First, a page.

We performed fetoscopy and skin biopsy on a 19-week fetus at risk for recessive dystrophic epidermolysis bullosa (RDEB). Ultrastructural analysis of the tissue revealed dermolytic blister formation in the skin characteristic of the disease. To develop a biochemical test for use in antenatal diagnosis of RDEB, we established skin fibroblast cultures from the 20-week aborted fetus. The collagenase production by fetal RDEB fibroblast cultures was greater than seen in normal fetal fibroblast cultures. The concentration in culture medium from fetal RDEB cultures was 5.42 /- 0.74 micrograms/ml (mean /- SE) compared with 2.24 /- 1.11 micrograms/ml in normal adult control cultures and 2.05 /- 0.61 micrograms/ml in cultures from patients with other genetic forms of epidermolysis bullosa (p less than 0.025). In contrast, the concentration of collagenase in the fetal RDEB culture medium was not different from that seen in cell cultures from known patients with RDEB (5.34 /- 1.12 micrograms/ml). Collagenase activity of the fetal RDEB medium was also increased approximately 3.5-fold. These data indicate that enhanced expression of collagenase by fetal RDEB skin fibroblasts can serve as a biochemical adjunct, and possibly an alternative, to morphologic examination of tissue for antenatal diagnosis.
- - - - - - - - - -
ranking = 13
keywords = culture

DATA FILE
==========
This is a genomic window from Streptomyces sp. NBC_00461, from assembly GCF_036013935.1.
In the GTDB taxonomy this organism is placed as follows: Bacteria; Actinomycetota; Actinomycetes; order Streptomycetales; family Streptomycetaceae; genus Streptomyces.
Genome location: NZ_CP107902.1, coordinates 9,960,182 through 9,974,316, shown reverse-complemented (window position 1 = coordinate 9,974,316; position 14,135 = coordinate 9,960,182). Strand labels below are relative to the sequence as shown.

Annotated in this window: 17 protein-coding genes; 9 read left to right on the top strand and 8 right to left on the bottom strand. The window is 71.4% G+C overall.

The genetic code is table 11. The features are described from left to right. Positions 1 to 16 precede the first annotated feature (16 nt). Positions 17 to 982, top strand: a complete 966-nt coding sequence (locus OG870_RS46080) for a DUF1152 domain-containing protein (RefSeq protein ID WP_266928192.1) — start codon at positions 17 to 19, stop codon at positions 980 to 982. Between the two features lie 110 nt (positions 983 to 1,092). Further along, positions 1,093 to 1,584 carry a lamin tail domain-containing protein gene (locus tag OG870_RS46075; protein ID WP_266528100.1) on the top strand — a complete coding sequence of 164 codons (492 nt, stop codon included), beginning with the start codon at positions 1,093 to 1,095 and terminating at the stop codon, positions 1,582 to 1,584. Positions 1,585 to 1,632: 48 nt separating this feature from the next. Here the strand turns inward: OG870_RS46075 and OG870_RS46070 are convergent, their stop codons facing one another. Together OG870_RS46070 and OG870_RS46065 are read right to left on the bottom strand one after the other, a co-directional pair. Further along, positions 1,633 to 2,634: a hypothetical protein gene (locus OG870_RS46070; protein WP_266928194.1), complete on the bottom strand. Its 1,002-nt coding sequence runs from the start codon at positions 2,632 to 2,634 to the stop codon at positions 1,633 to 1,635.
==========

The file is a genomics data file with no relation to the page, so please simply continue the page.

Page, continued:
(Clic here for more details about this article)

9/16. Treatment of junctional epidermolysis bullosa with epidermal autografts.

    We have successfully treated chronic facial erosions in three boys with junctional epidermolysis bullosa. In each patient, keratinocytes were harvested from the roof of suction blisters created on clinically uninvolved skin. They were grown in tissue culture on collagen sponges and grafted onto facial erosions that were previously treated with 2% mupirocin ointment. This experimental antibiotic ointment has proved efficacy in eradicating cutaneous pathogens such as staphylococcus aureus from chronic wounds. In two patients, complete reepithelialization was achieved over 7 and 10 months, respectively, and partial reepithelialization occurred in another patient in whom treatment is ongoing. Epidermal autografts are a promising means for improving function and appearance in eroded skin caused by junctional epidermolysis bullosa.
- - - - - - - - - -
ranking = 1
keywords = culture
(Clic here for more details about this article)